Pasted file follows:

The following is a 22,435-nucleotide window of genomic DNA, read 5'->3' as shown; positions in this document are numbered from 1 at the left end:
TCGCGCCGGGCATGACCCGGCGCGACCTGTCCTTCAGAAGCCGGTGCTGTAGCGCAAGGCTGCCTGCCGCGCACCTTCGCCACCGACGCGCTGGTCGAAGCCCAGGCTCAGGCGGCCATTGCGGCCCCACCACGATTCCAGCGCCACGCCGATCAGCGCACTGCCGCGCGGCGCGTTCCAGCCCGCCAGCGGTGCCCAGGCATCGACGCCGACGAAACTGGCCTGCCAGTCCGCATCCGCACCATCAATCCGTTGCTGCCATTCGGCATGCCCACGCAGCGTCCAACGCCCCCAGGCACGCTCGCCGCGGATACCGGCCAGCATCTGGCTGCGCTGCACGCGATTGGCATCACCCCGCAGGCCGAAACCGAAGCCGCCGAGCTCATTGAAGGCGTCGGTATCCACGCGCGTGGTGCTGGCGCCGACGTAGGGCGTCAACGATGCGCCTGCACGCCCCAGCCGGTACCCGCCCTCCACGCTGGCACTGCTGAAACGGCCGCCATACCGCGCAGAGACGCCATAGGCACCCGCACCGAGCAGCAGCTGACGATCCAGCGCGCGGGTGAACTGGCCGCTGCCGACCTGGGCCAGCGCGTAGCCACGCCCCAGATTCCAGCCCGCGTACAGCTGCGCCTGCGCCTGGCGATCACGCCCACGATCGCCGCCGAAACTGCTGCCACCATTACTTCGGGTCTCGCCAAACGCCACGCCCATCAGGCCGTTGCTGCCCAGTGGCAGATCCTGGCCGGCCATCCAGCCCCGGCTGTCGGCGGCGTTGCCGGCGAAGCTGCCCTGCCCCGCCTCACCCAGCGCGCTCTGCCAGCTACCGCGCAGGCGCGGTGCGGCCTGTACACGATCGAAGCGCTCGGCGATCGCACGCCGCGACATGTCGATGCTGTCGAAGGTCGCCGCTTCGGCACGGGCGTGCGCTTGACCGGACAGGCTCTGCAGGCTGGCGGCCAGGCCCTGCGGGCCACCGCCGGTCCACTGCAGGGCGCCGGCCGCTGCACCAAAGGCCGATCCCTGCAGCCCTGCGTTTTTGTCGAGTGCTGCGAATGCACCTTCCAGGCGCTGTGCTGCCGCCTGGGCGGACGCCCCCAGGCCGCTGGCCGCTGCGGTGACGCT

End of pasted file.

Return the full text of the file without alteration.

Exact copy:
The following is a 22,435-nucleotide window of genomic DNA, read 5'->3' as shown; positions in this document are numbered from 1 at the left end:
TCGCGCCGGGCATGACCCGGCGCGACCTGTCCTTCAGAAGCCGGTGCTGTAGCGCAAGGCTGCCTGCCGCGCACCTTCGCCACCGACGCGCTGGTCGAAGCCCAGGCTCAGGCGGCCATTGCGGCCCCACCACGATTCCAGCGCCACGCCGATCAGCGCACTGCCGCGCGGCGCGTTCCAGCCCGCCAGCGGTGCCCAGGCATCGACGCCGACGAAACTGGCCTGCCAGTCCGCATCCGCACCATCAATCCGTTGCTGCCATTCGGCATGCCCACGCAGCGTCCAACGCCCCCAGGCACGCTCGCCGCGGATACCGGCCAGCATCTGGCTGCGCTGCACGCGATTGGCATCACCCCGCAGGCCGAAACCGAAGCCGCCGAGCTCATTGAAGGCGTCGGTATCCACGCGCGTGGTGCTGGCGCCGACGTAGGGCGTCAACGATGCGCCTGCACGCCCCAGCCGGTACCCGCCCTCCACGCTGGCACTGCTGAAACGGCCGCCATACCGCGCAGAGACGCCATAGGCACCCGCACCGAGCAGCAGCTGACGATCCAGCGCGCGGGTGAACTGGCCGCTGCCGACCTGGGCCAGCGCGTAGCCACGCCCCAGATTCCAGCCCGCGTACAGCTGCGCCTGCGCCTGGCGATCACGCCCACGATCGCCGCCGAAACTGCTGCCACCATTACTTCGGGTCTCGCCAAACGCCACGCCCATCAGGCCGTTGCTGCCCAGTGGCAGATCCTGGCCGGCCATCCAGCCCCGGCTGTCGGCGGCGTTGCCGGCGAAGCTGCCCTGCCCCGCCTCACCCAGCGCGCTCTGCCAGCTACCGCGCAGGCGCGGTGCGGCCTGTACACGATCGAAGCGCTCGGCGATCGCACGCCGCGACATGTCGATGCTGTCGAAGGTCGCCGCTTCGGCACGGGCGTGCGCTTGACCGGACAGGCTCTGCAGGCTGGCGGCCAGGCCCTGCGGGCCACCGCCGGTCCACTGCAGGGCGCCGGCCGCTGCACCAAAGGCCGATCCCTGCAGCCCTGCGTTTTTGTCGAGTGCTGCGAATGCACCTTCCAGGCGCTGTGCTGCCGCCTGGGCGGACGCCCCCAGGCCGCTGGCCGCTGCGGTGACGCT